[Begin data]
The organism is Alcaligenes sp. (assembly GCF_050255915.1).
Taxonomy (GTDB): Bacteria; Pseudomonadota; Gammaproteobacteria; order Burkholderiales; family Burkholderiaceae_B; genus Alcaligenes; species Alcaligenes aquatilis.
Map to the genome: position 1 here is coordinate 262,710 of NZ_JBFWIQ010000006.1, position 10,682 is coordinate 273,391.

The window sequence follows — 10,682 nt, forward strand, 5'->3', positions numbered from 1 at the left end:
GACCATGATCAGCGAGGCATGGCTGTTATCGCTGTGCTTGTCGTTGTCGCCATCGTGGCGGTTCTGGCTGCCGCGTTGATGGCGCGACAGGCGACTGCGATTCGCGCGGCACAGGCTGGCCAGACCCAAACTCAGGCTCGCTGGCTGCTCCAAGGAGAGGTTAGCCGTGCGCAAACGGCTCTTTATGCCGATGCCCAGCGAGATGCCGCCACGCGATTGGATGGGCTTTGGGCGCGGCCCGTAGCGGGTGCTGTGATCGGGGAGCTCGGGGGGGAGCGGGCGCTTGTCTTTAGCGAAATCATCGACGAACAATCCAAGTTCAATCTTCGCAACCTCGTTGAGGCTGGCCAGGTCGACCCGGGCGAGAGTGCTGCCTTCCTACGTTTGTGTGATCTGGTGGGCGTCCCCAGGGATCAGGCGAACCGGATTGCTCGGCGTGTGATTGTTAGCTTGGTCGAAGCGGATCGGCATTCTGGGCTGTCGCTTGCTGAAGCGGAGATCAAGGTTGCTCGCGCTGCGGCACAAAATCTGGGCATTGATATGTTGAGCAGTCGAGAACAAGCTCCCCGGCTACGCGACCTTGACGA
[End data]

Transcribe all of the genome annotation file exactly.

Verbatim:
The organism is Alcaligenes sp. (assembly GCF_050255915.1).
Taxonomy (GTDB): Bacteria; Pseudomonadota; Gammaproteobacteria; order Burkholderiales; family Burkholderiaceae_B; genus Alcaligenes; species Alcaligenes aquatilis.
Map to the genome: position 1 here is coordinate 262,710 of NZ_JBFWIQ010000006.1, position 10,682 is coordinate 273,391.

The window sequence follows — 10,682 nt, forward strand, 5'->3', positions numbered from 1 at the left end:
GACCATGATCAGCGAGGCATGGCTGTTATCGCTGTGCTTGTCGTTGTCGCCATCGTGGCGGTTCTGGCTGCCGCGTTGATGGCGCGACAGGCGACTGCGATTCGCGCGGCACAGGCTGGCCAGACCCAAACTCAGGCTCGCTGGCTGCTCCAAGGAGAGGTTAGCCGTGCGCAAACGGCTCTTTATGCCGATGCCCAGCGAGATGCCGCCACGCGATTGGATGGGCTTTGGGCGCGGCCCGTAGCGGGTGCTGTGATCGGGGAGCTCGGGGGGGAGCGGGCGCTTGTCTTTAGCGAAATCATCGACGAACAATCCAAGTTCAATCTTCGCAACCTCGTTGAGGCTGGCCAGGTCGACCCGGGCGAGAGTGCTGCCTTCCTACGTTTGTGTGATCTGGTGGGCGTCCCCAGGGATCAGGCGAACCGGATTGCTCGGCGTGTGATTGTTAGCTTGGTCGAAGCGGATCGGCATTCTGGGCTGTCGCTTGCTGAAGCGGAGATCAAGGTTGCTCGCGCTGCGGCACAAAATCTGGGCATTGATATGTTGAGCAGTCGAGAACAAGCTCCCCGGCTACGCGACCTTGACGA